This book is long. Like Bleak House long. Even reading a summary just now almost put me to sleep.
Although this book is almost twice as long as Invisible Man, this post probably won’t even be half as involved as my post was on Ellison’s novel for two simple reasons: 1. It has been a few years since I have read Tom Jones, while I was able to post of Invisible Man in just a few days after I had read it; and 2. I didn’t get the following notes from a lecture. I am basically pulling from my memory and the summary I just read. And to make things even more difficult, this isn’t exactly a book that a lot of people have read (or at least finished). I may force myself to watch the movie at some point, because I am definitely NOT rereading it.
To me, Tom Jones reads like a very long and convoluted romantic comedy. Tom truly is a good person and wants very much to do what is right, but his temper, and his appetite for food, alcohol, and women constantly get him into trouble (although in almost every instance, Tom can honestly say, “Hey, she came onto me!”). There is one woman, Sophia Western, whom it is obvious Tom wants to end up with, and Sophia cares for him as well. But Fielding keeps these two crazy kids apart for 800+ pages through various misadventures, miscommunications, and misunderstandings. There are family members who think Sophia can do better, enemies who want Tom to do worst, women who want Tom for themselves, and then there is just Tom, who is fully capable of creating his own trouble. Most of the adventures have a comedic tone to them, with Tom and Sophia being united in an ending that everyone saw coming. See? Just like a romantic comedy.
Tom Jones is also very much a social commentary and satire. Upon publication the book was condemned by critics for being lewd and unseemly. However, what really seemed to upset them was Fielding’s funny attack on 18th century British society and its hypocrisies. Throughout the novel, Tom Jones is looked down upon for being a foundling and/or bastard, when really has one of the purest hearts of the entire cast. This criticism of class friction served as Fielding’s social commentary. And while they are intent on looking down on him, they are still very willing to use him to get what they want, which usually involves the wealth of the man who raised him, Squire Allworthy. Fielding makes the point that the family you are born into does not determine the quality of your character.
And of course, Tom Jones fits the category of a Bildungsroman. The book follows Tom from adolescence to adulthood, but also follows him from the English countryside to London after he leaves Squire Allworthy’s house. Tom does undergo a change as well. He remains a good person, but at the end of the novel, the narrator states that whatever tendency he had towards vice had been corrected by staying in contact with Squire Allworthy, and also by his marriage to Sophia.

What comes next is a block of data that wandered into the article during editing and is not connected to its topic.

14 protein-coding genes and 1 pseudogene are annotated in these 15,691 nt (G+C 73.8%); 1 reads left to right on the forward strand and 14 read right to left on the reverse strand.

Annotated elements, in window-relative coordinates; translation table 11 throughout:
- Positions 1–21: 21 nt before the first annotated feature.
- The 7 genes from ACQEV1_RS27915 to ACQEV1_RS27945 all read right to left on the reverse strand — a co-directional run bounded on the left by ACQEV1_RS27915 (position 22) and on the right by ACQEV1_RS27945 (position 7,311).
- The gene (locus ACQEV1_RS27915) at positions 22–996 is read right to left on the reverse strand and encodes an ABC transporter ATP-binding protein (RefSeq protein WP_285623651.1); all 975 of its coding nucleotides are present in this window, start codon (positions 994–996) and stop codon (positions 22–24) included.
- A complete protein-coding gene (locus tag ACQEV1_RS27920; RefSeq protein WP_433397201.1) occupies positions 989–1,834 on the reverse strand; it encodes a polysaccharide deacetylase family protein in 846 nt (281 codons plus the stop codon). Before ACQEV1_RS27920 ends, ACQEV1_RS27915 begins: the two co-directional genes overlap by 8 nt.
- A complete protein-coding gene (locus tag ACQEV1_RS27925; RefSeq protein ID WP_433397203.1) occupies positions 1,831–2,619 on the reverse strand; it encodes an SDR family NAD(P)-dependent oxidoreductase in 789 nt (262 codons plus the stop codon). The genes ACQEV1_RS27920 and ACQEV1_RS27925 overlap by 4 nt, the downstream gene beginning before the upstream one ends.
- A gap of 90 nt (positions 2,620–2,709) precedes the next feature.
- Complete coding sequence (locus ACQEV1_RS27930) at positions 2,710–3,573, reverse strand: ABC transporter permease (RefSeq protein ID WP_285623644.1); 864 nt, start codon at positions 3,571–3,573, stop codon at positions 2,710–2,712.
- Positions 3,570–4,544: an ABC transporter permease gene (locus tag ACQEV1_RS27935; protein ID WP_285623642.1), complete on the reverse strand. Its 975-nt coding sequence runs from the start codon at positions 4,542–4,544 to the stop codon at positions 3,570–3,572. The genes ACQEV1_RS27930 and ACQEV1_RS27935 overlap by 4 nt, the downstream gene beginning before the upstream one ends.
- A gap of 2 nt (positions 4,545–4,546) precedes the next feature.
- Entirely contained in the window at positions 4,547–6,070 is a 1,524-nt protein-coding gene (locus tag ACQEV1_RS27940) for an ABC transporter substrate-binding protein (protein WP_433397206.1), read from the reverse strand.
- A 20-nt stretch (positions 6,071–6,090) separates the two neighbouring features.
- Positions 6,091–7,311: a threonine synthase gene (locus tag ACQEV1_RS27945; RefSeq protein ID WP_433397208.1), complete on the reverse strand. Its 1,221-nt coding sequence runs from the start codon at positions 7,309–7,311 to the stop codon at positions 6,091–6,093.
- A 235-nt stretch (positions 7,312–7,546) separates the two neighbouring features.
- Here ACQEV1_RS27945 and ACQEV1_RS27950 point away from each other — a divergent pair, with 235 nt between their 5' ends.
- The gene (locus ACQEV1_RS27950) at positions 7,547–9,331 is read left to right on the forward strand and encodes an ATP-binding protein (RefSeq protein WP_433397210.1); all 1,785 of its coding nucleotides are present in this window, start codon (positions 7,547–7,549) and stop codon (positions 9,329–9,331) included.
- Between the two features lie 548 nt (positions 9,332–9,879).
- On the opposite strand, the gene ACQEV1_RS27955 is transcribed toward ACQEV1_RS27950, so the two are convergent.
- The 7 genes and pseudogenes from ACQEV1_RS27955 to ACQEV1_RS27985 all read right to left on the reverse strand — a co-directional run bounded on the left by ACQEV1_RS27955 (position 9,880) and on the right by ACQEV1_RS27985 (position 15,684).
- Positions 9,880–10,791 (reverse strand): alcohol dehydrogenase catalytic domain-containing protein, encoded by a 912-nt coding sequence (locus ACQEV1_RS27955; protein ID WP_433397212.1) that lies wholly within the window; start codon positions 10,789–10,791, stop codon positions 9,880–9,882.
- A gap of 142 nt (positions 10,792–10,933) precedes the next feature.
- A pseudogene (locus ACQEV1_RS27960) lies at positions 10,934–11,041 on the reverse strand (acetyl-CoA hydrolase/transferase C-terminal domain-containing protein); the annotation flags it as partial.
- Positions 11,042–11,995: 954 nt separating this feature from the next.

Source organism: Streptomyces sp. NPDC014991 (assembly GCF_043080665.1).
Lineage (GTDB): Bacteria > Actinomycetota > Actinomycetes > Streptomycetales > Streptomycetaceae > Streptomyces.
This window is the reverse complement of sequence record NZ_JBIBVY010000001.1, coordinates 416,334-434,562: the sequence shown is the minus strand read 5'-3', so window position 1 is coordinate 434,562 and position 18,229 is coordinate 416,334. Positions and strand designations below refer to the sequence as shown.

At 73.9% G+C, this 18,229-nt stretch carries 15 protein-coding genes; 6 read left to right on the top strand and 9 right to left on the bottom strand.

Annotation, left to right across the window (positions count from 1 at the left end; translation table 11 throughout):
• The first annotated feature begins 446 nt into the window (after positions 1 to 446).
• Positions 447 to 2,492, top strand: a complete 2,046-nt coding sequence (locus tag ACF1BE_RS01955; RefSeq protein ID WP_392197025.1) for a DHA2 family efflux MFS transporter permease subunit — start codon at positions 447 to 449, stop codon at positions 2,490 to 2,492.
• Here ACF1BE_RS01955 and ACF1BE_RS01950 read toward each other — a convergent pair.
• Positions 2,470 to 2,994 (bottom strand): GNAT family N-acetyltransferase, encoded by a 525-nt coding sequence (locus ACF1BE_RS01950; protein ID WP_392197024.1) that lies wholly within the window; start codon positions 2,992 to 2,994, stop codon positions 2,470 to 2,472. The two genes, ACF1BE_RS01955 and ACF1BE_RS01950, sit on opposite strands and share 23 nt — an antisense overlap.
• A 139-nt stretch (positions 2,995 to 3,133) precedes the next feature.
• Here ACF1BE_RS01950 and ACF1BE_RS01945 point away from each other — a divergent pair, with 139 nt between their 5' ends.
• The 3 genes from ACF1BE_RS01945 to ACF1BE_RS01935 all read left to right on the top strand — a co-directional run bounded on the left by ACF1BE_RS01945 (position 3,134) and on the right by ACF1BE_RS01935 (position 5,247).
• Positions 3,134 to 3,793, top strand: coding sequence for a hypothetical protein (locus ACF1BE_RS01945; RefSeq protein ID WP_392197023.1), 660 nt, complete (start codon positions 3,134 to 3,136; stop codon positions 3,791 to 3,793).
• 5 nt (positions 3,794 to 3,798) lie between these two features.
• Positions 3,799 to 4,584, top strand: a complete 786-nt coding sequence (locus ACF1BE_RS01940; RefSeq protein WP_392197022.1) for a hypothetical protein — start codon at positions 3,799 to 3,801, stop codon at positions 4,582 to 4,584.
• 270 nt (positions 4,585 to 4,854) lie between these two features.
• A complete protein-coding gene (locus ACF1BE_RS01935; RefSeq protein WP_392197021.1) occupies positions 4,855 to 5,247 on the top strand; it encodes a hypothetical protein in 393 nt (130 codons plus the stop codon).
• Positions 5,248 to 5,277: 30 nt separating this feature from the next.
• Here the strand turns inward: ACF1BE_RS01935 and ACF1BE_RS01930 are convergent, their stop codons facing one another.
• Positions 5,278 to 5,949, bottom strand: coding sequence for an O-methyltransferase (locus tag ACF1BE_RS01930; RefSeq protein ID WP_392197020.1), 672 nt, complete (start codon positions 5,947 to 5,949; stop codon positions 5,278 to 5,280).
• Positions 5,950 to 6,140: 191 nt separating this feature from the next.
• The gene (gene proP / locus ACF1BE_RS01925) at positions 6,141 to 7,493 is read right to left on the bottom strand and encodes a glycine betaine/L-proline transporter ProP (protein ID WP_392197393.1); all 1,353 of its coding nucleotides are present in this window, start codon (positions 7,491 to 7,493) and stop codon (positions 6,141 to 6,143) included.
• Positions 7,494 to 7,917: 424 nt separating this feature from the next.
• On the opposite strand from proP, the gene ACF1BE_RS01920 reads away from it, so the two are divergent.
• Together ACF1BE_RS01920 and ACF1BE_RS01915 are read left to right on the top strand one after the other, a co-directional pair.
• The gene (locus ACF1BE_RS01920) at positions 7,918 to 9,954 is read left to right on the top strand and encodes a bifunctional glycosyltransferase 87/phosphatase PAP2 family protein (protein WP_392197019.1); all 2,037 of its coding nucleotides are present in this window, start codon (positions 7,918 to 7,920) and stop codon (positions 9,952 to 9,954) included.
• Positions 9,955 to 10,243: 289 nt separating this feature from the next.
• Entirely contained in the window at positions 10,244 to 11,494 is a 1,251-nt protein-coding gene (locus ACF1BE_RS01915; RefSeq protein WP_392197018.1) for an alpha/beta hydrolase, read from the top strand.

One thing that always comes to mind when I think of this book (besides its length) is the intrusive narrator. Fielding wrote the book with a third person omniscient narrator. Of course, readers are more used to being directly addressed when it comes to first person narrators, but Fielding allows his narrator to not only know everything, but also tell the story as he is a participant. Many times throughout the novel, the narrator will stop the flow of the story, usually right before a crucial revelation, to go off on some tangent that could not be further from the reader’s mind. We are given intricate details we never asked for (maybe this is where Dickens got this from), and it almost seems as if this unseen narrator is enjoying telling the story. Fielding managed to create an omniscient narrator that the reader has a hard time trusting.
There is also a running theme of travel and escape. After Tom is basically kicked out of Squire Allworthy’s house, he travels from the English countryside to London. Sophia, who escapes her father’s house, also makes the same journey with her maid. Someone is continually after the both of them. With Sophia it is usually someone trying to return her to her father so she can be forced to marry Blifil, and with Tom it is often someone he has offended, or a woman he has recently slept with. Of course, the physical journey across England serves as a metaphor for the bigger journey of Tom’s transformation from a lusty hot-headed boy into a responsible man. But with escape and travel often being one and the same in the novel, I do wonder if Fielding is making the point that, much like Sophia, Tom isn’t just traveling, but also escaping.
Now, this probably isn’t a theme so much as it is something that just keeps happening, but even when just going through the summary I lost count of the number of women that threw themselves at Tom, one of which he later believes is his real mother (she isn’t though so it isn’t weird after all). Like I said, probably doesn’t count as a theme, but I felt I should bring it up.
Tom Jones is one of the earliest English prose works describable as a novel (also included in this category are Daniel Defoe’s Robinson Crusoe, and Jonathan Swift’s Gulliver’s Travels). Published in six parts in 1749, it was criticized for its inclusion of prostitution and sexual promiscuity and was seen as a “low” novel.
Fielding modeled the character of Sophia after Charlotte Cradock, the woman he elopes with in November of 1734. Tragically, Charlotte died of a fever in Fielding’s arms in 1744. He would actually go on to marry Mary Daniel, the family maid, in April of 1747.
As for next week…I really don’t have a plan. I’m sure I’ll come up with something, but as of right now, it is a surprise.